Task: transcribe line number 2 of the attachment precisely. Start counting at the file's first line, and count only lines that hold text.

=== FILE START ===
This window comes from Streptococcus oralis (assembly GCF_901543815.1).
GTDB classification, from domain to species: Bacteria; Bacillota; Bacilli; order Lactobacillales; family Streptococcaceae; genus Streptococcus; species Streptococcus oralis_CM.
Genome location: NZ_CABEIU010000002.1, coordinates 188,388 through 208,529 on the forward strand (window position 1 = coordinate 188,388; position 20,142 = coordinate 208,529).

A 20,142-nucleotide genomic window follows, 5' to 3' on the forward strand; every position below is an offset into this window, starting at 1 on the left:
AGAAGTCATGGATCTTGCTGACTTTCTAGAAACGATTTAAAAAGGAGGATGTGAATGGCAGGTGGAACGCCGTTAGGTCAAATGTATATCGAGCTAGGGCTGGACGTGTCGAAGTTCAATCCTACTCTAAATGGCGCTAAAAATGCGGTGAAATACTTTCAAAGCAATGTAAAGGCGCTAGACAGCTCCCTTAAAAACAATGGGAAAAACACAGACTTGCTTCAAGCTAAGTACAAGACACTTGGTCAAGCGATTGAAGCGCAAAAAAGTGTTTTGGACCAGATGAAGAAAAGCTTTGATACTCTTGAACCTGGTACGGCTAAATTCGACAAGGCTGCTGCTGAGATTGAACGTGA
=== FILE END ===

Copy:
GTDB classification, from domain to species: Bacteria; Bacillota; Bacilli; order Lactobacillales; family Streptococcaceae; genus Streptococcus; species Streptococcus oralis_CM.